While we work on troubleshooting our computers, we also have to maintain an appropriate level of professionalism. In this video, you’ll learn some important tips to keep your workplace professional.
<< Previous: CommunicationNext: How to Troubleshoot >>
One way to maintain professionalism is to always have a good attitude about what you’re doing. This comes across in the tone of voice that you use when you’re communicating with people. You want to partner with a customer to be able to solve a particular problem or you want to be able to project an air of confidence about the things that you are doing. As technical professionals, we know there’s some problems that can’t be fixed. There’s no going back. In those cases you want to be able to do the best that you can and make sure you provide helpful options for the people that need to resolve this issue.
Remember that the attitude that you have has a direct impact on how people feel about a particular situation. Very often it’s not that a problem has occurred but how you handle the problem the makes all the difference. In today’s workplace, we want to be sure to maintain the correct level of cultural sensitivity. For example we want to use the appropriate professional titles when communicating with other people.
You want to remember that you’re the person who’s teaching someone else about the problem that’s occurring and how you’re going to solve these particular issues. You’re not there to insult anyone or make fun of what somebody may think about a particular problem. Your job is to make people smarter about what they’re doing so that they can make better decisions about the technology that they’re using.
You also don’t want to be too judgmental because you also are going to be making some very big mistakes. Everyone does. And it’s important that you remember that and you remember how to resolve these problems when they occur. When you’re working with someone on a problem, there should be no interruptions between you and the other person. Don’t let any phone calls come in. Don’t check your phone for any Twitter updates. Don’t talk to other people who might be around you. Instead focus on the problem at hand and the person that you’re working with.
If there are any delays for you arriving or there are any distractions, make sure you apologize to the other person to let them know that you’re really focused on solving their issue. I like to create an environment where people want to be able to talk. I like to keep candy on my desk so people will stop by, tell me about the situation they’re running into. Or if they’re there to discuss something they feel comfortable sitting there and having a little bite to eat. If you’re talking on the phone, make sure there’s no noises in the background that might disrupt the conversation. You want everybody to be focused on solving the problem at hand.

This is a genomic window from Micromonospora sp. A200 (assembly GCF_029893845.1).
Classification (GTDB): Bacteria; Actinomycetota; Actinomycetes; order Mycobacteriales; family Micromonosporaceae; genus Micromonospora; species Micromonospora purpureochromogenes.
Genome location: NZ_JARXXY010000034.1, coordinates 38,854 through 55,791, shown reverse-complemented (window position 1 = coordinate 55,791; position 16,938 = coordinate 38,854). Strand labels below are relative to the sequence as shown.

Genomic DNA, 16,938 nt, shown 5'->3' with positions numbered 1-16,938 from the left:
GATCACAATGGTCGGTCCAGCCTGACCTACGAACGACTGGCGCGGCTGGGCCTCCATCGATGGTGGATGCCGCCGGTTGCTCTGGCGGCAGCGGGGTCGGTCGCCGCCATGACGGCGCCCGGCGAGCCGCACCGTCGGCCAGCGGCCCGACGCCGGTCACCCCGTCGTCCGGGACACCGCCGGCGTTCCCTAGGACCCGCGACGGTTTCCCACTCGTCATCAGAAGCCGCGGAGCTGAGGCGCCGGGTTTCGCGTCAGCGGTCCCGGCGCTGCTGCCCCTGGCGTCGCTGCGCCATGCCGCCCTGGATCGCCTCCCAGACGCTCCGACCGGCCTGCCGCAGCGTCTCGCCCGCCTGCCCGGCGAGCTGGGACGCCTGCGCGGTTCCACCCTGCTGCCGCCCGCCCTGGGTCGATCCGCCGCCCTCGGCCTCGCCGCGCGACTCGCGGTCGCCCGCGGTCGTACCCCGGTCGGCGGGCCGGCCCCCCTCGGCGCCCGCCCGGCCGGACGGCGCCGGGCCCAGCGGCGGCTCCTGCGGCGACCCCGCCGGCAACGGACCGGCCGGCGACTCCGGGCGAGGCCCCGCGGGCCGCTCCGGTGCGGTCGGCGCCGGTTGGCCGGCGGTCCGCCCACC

Whenever a big technical problem occurs, everybody’s stress level goes up. So you want to be sure to keep everything professional. Don’t be argumentative. Don’t be defensive. Collect as much information as possible. Don’t ever dismiss or contradict what someone may be saying at the time. If you’re able to listen and ask a lot of questions it can often defuse a very tense situation. This helps to build relationships and ultimately help solve the problem faster.
When big problems like this occur, it’s common for everybody to check in at certain intervals. That way everybody knows that everyone else is on the same page and you know what the next steps are going to be and what the frames might be to complete them. One thing you should never do is take these difficult situations to social media. You may think it would feel better to vent out to Facebook, or to Twitter, but in reality that’s one of the worst things that you can do.
When someone has a technical problem, it could be very traumatic to them. There might be a tight deadline. There might be money on the line. Or there might be some other type of issue that can cost somebody their job. Even the smallest little problems can seem enormous when those situations occur. And it’s up to you to resolve these problems as professionally as possible.
It turns out you’re not only someone who can solve a technical problem, but you’re also someone who can listen to someone’s issues and be able to resolve them at a personal level as well. As IT professionals, we work in a lot of different environments. We’re working with people’s desktops and on their printers and it’s very common to come across sensitive information, not only at a professional level, but also at a personal level.
In fact, it’s remarkable how much sensitive data we have access to as part of our normal job responsibilities. So it’s up to us to maintain a level of professionalism and be able to keep that sensitive information safe. Ultimately we want to treat people in the same way that we would want to be treated. And that is going to create a level of professionalism in the workplace and at a personal level.